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Article ThumbMoss: Rescuing Its Reputation

I’m pretty sure that in the pre-Google era most everyone who spoke of or asked about moss was trying to get rid of it. Even now googling “moss in the garden” produces five “how to kill” results before the first “how to grow.” But I recently attended a lecture at the Chicago Botanic Garden given by Dale Sievert, whose passion for and expertise about mosses made me question how anyone could contemplate mayhem against such a beautiful, ancient and eco-friendly organism. Since mosses have slowly, over the past few years, begun to colonize the damper, shadier parts of my tiny urban forest (i.e. my front yard), I was happy to be urged to encourage the process rather than fight it.


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Columns
Wake Up and Smell the Science!

I’m not always the sharpest trowel in the garden bucket, but even I have noticed a recent trend in horticulture.


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Columns
Friends Don’t Let Friends Plant Mint

If “ignorance of the law” is no excuse, does that apply also to the laws of nature? Of physiology? Of reproduction?


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Features
10 Simple Ideas to Improve Your Garden Photography

The first time I taught an adult photography class, I asked the participants to list what they hoped to gain …


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Departments
From the Editor - MarApr 2016

In the Merry Hall trilogy, a series that ranks high among the world’s great garden classics, the English journalist Beverley …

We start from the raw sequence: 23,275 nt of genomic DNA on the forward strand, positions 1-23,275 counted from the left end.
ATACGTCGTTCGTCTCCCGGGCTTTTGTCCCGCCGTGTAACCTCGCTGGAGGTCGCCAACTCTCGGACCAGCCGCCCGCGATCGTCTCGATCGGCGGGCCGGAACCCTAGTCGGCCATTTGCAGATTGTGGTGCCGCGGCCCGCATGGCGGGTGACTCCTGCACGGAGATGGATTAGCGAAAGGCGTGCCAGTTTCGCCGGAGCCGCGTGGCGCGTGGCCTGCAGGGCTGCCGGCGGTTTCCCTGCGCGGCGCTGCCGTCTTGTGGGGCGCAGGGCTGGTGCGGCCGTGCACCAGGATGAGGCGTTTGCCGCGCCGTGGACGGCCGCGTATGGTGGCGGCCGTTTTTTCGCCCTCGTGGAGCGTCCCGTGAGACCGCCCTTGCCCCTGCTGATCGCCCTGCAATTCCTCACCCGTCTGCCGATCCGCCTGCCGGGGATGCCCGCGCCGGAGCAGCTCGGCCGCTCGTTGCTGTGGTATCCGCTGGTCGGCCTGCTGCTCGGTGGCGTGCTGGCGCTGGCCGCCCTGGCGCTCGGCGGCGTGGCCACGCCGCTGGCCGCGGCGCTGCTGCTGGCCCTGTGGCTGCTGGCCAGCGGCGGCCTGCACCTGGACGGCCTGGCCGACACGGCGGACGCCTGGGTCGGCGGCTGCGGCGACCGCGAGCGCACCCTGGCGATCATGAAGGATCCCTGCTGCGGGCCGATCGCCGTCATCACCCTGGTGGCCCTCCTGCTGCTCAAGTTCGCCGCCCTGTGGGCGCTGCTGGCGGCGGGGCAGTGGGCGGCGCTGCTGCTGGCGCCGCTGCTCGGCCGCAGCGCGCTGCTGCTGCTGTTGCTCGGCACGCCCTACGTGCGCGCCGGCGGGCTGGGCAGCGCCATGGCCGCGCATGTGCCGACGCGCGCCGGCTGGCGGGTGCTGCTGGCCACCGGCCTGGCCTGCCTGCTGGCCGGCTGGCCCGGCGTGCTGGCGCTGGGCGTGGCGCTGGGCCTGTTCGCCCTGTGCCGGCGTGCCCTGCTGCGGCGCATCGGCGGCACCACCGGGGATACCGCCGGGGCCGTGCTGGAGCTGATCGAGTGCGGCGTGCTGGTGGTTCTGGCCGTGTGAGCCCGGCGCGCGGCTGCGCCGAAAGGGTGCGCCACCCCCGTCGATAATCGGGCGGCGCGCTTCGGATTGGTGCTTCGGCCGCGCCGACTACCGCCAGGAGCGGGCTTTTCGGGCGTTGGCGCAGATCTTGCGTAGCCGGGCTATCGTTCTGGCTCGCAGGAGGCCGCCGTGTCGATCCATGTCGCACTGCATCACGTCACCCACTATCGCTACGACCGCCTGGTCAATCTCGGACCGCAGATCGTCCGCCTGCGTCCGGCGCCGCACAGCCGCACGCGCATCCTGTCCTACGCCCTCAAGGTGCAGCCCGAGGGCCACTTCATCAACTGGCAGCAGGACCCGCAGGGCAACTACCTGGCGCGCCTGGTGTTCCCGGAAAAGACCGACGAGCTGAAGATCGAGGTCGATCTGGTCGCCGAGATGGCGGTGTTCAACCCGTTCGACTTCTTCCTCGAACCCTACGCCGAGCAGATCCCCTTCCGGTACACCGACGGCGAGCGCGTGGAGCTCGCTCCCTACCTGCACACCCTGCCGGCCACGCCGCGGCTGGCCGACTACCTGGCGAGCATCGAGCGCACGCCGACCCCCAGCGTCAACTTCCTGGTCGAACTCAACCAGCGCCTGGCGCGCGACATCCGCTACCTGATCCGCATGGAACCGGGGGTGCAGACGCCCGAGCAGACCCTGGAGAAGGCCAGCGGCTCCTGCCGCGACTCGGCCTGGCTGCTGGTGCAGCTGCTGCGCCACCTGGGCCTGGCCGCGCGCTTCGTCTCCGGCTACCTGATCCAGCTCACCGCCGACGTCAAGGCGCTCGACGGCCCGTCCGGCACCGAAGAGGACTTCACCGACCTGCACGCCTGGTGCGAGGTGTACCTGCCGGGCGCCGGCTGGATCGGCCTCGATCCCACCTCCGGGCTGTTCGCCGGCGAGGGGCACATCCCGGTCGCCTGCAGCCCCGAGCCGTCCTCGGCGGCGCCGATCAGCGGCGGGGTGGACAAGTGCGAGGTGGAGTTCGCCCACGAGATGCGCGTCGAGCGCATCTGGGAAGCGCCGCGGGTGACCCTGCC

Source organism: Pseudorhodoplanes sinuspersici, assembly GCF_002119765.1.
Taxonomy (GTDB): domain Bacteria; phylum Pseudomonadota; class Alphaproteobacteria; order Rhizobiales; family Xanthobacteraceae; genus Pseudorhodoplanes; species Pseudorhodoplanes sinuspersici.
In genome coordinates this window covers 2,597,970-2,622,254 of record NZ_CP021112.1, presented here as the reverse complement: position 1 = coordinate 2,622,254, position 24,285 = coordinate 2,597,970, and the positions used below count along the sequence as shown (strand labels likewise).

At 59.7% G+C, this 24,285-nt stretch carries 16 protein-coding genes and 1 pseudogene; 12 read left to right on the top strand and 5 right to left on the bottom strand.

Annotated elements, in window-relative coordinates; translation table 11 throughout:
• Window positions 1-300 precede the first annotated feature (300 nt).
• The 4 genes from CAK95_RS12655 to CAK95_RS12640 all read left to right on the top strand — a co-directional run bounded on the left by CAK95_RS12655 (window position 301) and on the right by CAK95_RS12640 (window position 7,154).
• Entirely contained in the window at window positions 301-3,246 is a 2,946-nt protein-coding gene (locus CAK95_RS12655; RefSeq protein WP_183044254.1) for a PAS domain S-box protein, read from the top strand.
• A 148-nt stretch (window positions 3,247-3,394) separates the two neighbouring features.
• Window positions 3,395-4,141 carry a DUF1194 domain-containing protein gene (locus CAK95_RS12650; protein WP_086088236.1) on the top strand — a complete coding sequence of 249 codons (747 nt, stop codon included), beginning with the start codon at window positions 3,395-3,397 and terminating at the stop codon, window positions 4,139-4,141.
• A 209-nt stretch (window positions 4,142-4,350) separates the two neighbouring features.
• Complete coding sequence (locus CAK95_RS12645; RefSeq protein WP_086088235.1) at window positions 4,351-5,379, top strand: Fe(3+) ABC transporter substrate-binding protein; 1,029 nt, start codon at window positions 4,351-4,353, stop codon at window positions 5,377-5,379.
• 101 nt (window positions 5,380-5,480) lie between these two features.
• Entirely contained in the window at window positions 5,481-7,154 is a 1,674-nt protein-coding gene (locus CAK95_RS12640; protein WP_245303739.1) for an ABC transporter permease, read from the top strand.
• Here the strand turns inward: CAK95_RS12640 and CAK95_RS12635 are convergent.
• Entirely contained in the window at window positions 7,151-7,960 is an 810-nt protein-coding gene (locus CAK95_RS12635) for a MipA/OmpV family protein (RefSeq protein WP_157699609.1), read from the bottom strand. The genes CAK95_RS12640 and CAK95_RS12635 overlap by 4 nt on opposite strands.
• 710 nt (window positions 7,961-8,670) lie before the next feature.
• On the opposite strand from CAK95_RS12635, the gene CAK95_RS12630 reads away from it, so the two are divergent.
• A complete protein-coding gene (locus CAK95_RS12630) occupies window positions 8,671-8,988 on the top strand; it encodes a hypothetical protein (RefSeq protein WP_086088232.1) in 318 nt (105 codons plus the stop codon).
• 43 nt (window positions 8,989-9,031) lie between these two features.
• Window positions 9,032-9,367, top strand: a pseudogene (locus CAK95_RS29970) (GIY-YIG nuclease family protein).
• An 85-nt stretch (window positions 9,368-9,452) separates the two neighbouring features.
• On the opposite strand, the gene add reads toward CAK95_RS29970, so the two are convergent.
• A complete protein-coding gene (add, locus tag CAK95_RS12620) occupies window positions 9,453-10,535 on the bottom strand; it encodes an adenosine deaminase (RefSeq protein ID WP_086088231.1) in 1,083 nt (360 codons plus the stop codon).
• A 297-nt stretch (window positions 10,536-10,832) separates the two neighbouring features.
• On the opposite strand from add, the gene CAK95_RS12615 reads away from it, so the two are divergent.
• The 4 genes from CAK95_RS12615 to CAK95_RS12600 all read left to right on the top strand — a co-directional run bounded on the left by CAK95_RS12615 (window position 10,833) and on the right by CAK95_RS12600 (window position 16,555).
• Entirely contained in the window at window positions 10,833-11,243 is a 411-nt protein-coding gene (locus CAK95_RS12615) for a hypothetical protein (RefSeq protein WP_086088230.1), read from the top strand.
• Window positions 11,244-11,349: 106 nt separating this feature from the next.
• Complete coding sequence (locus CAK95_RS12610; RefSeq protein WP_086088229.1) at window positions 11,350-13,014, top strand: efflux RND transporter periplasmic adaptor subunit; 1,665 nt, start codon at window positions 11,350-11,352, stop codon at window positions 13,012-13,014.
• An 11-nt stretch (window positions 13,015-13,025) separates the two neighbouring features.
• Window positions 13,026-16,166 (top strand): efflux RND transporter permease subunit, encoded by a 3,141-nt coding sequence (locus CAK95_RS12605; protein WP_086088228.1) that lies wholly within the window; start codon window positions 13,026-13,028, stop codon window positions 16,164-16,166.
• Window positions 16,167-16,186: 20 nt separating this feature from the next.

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Columns
I Sure Won’t Do That Again Next Year

This is the time of year that many of us look back in our horticultural rearview mirrors the same way we would if we’d just ...


questions

We have a skylight in the bathroom over our Jacuzzi tub with an area around the tub that is quite large. What plants can we grow there, and what care do they need? Can we grow orchids?

I am interested in growing fruit trees in my suburban DuPage County yard. Can sweet cherries be grown here? Can you suggest varieties of apples, pears, peaches, apricots and plums that are hardy and disease resistant?

From what I have read, hellebores are supposed to spread. I have a few I planted four years ago, and they seem to be the same as when I planted them. They are planted in a bed of vinca. Should I remove more vinca that surrounds them? I do fertilize them and protect them with a winter mulch. What else should I be doing to have more plants?

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